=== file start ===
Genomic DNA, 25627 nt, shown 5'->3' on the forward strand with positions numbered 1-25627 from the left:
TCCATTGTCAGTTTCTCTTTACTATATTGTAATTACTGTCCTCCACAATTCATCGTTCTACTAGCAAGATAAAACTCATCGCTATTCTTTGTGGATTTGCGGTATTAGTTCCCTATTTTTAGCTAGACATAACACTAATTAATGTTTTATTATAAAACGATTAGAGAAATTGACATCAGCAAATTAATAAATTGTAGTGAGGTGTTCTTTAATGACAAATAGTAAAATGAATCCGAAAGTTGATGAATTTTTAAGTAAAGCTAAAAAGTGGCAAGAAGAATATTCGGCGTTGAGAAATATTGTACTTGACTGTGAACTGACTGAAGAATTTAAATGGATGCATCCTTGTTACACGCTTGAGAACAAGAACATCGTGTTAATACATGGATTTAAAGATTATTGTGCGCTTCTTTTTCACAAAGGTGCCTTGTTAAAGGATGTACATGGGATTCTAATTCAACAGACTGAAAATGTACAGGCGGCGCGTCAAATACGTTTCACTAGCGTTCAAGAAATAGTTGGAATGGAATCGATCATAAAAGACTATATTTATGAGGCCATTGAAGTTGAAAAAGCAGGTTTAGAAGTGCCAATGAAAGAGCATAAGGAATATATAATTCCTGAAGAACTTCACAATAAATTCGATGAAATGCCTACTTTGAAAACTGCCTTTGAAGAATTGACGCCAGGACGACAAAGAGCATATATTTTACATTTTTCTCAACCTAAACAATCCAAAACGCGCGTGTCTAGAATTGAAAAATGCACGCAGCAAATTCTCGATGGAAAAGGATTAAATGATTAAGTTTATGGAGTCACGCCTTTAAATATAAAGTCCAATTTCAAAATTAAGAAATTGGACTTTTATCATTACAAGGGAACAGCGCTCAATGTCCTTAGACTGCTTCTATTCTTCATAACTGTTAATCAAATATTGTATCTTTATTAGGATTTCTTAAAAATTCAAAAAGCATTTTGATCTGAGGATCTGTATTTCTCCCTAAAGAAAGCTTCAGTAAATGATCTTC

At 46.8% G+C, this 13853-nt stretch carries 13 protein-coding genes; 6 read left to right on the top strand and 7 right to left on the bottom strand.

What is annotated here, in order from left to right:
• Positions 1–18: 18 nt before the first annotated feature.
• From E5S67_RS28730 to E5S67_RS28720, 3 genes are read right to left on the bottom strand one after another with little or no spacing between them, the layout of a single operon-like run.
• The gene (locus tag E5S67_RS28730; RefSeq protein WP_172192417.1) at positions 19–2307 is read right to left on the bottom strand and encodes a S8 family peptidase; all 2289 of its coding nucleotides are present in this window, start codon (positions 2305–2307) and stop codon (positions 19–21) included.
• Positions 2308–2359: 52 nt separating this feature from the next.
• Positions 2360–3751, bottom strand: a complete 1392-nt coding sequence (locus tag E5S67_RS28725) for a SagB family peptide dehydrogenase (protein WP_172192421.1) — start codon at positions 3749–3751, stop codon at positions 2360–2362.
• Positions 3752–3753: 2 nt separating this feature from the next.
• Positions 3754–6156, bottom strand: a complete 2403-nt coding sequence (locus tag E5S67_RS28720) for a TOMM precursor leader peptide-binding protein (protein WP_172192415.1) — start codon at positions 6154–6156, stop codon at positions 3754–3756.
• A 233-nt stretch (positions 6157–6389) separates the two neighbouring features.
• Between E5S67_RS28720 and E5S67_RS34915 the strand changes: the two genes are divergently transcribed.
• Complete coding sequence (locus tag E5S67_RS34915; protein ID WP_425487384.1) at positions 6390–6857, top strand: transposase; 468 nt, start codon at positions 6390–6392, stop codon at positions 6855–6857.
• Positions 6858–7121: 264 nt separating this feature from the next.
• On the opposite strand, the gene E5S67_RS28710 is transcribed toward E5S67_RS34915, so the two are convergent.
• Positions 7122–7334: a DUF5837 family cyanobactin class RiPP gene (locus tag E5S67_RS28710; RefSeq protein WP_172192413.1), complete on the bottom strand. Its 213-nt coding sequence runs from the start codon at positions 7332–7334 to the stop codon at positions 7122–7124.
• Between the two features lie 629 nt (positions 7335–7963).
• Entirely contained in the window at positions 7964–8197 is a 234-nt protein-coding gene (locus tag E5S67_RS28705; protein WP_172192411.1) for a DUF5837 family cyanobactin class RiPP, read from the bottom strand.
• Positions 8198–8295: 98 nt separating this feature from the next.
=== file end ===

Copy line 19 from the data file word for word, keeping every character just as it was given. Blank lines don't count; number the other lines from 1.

• Entirely contained in the window at positions 7964–8197 is a 234-nt protein-coding gene (locus tag E5S67_RS28705; protein WP_172192411.1) for a DUF5837 family cyanobactin class RiPP, read from the bottom strand.